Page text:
Top Ten Natural Blood Thinners – The Spice Edition

Top Ten Natural Blood Thinners Cover

Ever since I have been diagnosed with antiphospholipid syndrome (APS), I have been reading about natural “cures” and remedies for blood clotting, including what natural blood thinners exist. I don’t know about you, but it really bothers me to be on so much medication and for such a serious condition. I would like to get to a point someday where I can not be dependent on medication. I believe that the earth – in it’s natural state – originally provided everything our bodies needed to survive and heal. How else would be have survived all of these tens of thousands of years?

I believe the state of our environment, water and food supplies have a lot to do with what is causing us to be sick in the first place. Especially in America (and those counties that eat our food), we have paid a price for convenience, preservation and price all while sacrificing what is natural, whole and healing.

There is some interesting information online about natural remedies for serious disorders, and all new courses of treatment should be discussed with your healthcare provider before you make a switch. For instance, people taking prescription anti-coagulant drugs also need to be careful not to consume too many foods with natural blood thinning components in addition to their regular medication.

The chemicals in blood thinners, which are known as salicylates are also found naturally in some plants, stored in the bark, leaves, roots, skin and seeds. Blood thinners help block vitamin K and in nature, salicylates help to protect plants against insect damage and disease. Aspirin is another everyday example containing salicylate and many foods also contain them.

I love to cook with spices – and not just salt and pepper – so I was excited to see there are many spices and herbs that are naturally comprised of salicylates, or natural blood thinners. Below is my list of the top ten natutal blood thinning spices and what you can use them for, along with some other health benefits they may provide.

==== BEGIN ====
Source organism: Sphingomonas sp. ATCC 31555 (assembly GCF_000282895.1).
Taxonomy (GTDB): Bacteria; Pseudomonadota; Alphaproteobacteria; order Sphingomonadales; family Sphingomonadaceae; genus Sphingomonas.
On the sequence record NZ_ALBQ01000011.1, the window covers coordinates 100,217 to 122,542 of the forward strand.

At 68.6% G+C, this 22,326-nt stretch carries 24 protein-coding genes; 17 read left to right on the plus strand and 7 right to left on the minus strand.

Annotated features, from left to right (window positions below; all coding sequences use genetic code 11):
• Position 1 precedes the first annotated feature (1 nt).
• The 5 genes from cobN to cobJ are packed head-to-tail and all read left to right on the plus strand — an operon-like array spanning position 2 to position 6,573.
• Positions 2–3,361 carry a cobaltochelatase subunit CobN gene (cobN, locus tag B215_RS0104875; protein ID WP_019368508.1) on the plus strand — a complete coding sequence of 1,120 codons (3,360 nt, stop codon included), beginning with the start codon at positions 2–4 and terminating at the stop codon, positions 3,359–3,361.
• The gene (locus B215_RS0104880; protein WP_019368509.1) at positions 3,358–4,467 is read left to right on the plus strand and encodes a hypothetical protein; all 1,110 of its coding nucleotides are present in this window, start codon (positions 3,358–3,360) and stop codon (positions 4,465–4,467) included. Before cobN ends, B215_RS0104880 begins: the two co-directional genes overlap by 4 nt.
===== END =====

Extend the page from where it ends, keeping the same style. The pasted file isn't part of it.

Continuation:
1. Ginger- Ginger can be added to almost anything and brings flavor to most meals. I use it in Asian and Indian dishes. Ginger also helps to lower the risk of cardiovascular disease and has been used in the treatment of a variety of ailments from cancer to migraines.
  2. Cayenne Pepper- Cayenne Pepper is one of nature’s most healing and therapeutic foods. It gets it’s color and spicy flavor from an ingredient known as capsaicin. I love spicy food so I use this ingredient a lot. Remember, a little goes a long way!
  3. Curry Powder- One of my all-time favorite spices to cook with. Curry has many anti-inflammatory properties and has been used to treat inflammatory diseases for centuries. I use curry on a weekly basis in shrimp, chicken and vegetable dishes.
  4. Paprika – Paprika is rich in antioxidants and vitamin c and also helps the cardiovascular system by reducing swelling and increasing circulation. I don’t use it very often, but it is good on eggs and potatoes. I will definitely have to get more paprika next time I head to the grocery store.
  5. Thyme – Thyme is rich antioxidants and helps aid in digestion, as well as soothing coughs. My favorite way to eat thyme is in a tea right before bed time.
  6. Cinnamon- Consume pure cinnamon to help with regulation of blood sugar and lowering of cholesterol as well as blood thinning. Cinnamon has long been used in baking recipes, but I prefer it sprinkled on top of oatmeal or over a cup of hot apple cider in the fall. I also use cinnamon in several Indian dishes.
  7. Dill- Dill has been used for centuries in cooking and as a herbal remedy. It is known to be a digestive and sleep aid. I like dill on baked or sauteed potatoes or in an egg omelet.
  8. Oregano- This herb is excellent source of minerals like potassium, calcium, manganese, iron, and magnesium and when eaten fresh, it packs a punch of vitamin c as well. I love oregano in pasta sauces most of all. I just toss some of the fresh herb in the pot after chopping it up a bit.
  9. Turmeric- Turmeric is the ingredient in curry that gives it a vibrant yellow color. It has anti-inflammatory properties and just a pinch is tasty in egg salads and deviled eggs.
  10. Peppermint- Peppermint helps an irritable bowel and may also help in the fight against cancer. I like peppermint freshly steeped in hot or iced tea.

Next time you are cooking, try a couple of these herbs and even if they don’t help clotting, they are sure to not only delight your senses and tantalize your taste buds, but maybe add in some extra health benefits too.

Until the next mile marker,

Comments

  1. Wow! Great post! I use SO many of these in my cooking already! :)
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  2. Love this! I was happy to see that I use a lot of these in cooking without any effort, which is great! Can’t wait to see what kinds of cooking disasters you and I will come up with in the coming months!!

  3. hey Sara-
    I also have antiphospholipid syndrome
    I just had my PT/InR done– 3.6
    I just realized through your blog that it is prob my own fault
    I probably have a tbsp of cinnamon in my morning smoothie EVERY day….
    maybe if I keep it up I can get off the coumadin!
    hope all is well

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